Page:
Sandra Bullock, The Blind Side
She's going to win here for several reasons and none having to do with her actual performance. One, she's very popular in Hollywood. Her sweet, nice girl roles are supposedly never far from her own personality. When she plays against that type, it's usually with horrific results. This year will be the proof as Sandra Bullock will likely have the distinction of winning the Oscar and the Golden Raspberry (for All About Steve) in the same year. And she's going to be there to accept both awards. Because she doesn't take herself that seriously. Which leads to point number two. Sandra Bullock rarely gives performances worthy of Oscar consideration. Lord knows she's tried. 28 Days, Crash, Infamous. Just didn't happen. There's a strong possibility this will be the only nomination of Sandra Bullock's career. Which leads to point number three. The other contenders. Meryl Streep was terrific in Julie & Julia. This is her SIXTEENTH nomination. Her fourth in the last 10 years. It's a pretty safe bet she'll be nominated again at some point. Then there's Carey Mulligan who gave a performance in An Education that I would equate to Audrey Hepburn's Oscar winning performance in Roman Holiday. It's one of those where you just know this girl will be around for a long while. It was that belief that cost Kate Winslet the Oscar for Sense and Sensibility. You just knew she would be nominated again soon enough.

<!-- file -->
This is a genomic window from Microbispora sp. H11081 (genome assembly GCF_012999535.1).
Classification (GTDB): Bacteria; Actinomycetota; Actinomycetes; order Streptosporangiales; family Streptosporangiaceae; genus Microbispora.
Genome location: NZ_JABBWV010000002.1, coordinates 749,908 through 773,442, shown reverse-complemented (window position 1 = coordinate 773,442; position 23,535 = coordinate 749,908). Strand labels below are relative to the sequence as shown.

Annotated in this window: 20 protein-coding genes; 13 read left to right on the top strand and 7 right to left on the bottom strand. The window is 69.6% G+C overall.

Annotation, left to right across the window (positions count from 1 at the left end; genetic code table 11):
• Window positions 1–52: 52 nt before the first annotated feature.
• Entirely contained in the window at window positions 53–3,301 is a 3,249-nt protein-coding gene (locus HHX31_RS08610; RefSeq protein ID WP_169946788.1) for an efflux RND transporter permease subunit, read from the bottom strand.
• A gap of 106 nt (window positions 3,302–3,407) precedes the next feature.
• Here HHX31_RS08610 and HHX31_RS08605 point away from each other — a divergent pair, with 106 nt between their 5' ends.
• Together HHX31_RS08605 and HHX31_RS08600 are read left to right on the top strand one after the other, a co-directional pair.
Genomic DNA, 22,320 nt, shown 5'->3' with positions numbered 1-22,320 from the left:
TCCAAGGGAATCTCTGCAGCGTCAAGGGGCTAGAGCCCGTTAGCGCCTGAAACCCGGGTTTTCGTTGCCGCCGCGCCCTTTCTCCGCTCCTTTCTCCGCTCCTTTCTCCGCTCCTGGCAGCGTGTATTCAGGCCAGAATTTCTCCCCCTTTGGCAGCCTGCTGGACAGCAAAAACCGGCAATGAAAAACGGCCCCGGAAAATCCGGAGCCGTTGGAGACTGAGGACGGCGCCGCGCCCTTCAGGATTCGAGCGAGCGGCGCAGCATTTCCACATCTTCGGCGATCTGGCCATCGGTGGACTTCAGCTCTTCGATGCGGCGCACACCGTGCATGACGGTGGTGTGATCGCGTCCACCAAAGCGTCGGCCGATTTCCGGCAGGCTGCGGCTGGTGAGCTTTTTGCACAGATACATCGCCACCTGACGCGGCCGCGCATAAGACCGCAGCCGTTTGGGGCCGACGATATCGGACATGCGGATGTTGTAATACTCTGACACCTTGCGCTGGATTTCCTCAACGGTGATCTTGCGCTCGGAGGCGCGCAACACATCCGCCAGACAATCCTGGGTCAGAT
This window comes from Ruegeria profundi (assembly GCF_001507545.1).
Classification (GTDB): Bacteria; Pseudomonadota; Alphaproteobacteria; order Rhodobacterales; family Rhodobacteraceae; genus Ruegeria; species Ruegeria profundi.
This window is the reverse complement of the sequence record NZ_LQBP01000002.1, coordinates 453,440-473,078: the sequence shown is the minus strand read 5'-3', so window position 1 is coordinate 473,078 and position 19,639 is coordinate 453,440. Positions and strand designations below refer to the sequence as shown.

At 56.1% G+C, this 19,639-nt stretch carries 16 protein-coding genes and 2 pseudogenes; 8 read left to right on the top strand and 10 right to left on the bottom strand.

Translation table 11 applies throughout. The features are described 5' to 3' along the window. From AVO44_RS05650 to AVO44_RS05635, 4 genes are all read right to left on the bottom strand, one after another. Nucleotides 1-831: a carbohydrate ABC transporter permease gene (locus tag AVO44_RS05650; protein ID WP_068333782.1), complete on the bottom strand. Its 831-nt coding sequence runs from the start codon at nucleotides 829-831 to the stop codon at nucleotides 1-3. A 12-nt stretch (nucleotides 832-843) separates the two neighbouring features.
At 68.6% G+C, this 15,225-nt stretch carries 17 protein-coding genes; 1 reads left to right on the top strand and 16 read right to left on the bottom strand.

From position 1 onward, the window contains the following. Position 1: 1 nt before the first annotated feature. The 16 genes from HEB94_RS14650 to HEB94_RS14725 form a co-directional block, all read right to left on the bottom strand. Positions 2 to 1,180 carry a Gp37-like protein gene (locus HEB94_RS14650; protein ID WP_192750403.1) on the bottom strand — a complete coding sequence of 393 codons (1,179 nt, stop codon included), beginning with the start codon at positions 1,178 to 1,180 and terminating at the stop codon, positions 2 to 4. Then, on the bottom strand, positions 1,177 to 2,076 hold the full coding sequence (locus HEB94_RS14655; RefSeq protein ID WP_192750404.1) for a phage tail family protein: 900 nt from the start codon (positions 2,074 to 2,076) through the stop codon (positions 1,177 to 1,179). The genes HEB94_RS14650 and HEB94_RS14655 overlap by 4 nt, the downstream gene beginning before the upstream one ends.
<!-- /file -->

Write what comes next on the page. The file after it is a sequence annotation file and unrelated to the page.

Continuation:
BEST SUPPORTING ACTOR:
Christoph Waltz, Inglourious Basterds
I haven't seen the statistic yet, but I'm guessing Christoph Waltz has about as much screen time in the movie as anyone else. But, with Tarantino flicks, who's the lead, who's supporting can be tough to tell. With Pulp Fiction, Samuel L. Jackson had more dialogue that John Travolta, but Travolta was on screen more. So who's the lead? The first 10-15 minutes of Basterds is almost entirely Waltz talking. But then he disappears for a long part of the film only to come back and take over the film again. So, basically, Inglourious Basterds has no lead. But the same could be said about Woody Harrelson. Calling him supporting is like calling Susan Sarandon supporting in Thelma & Louise. Technically she was since the film is a little more about Geena Davis' journey than hers, but they're almost always on screen together. Stanley Tucci is the next contender and the one traditional supporting role. The other two, Matt Damon and Christopher Plummer, are just lucky to be there. Damon sucked in Invictus.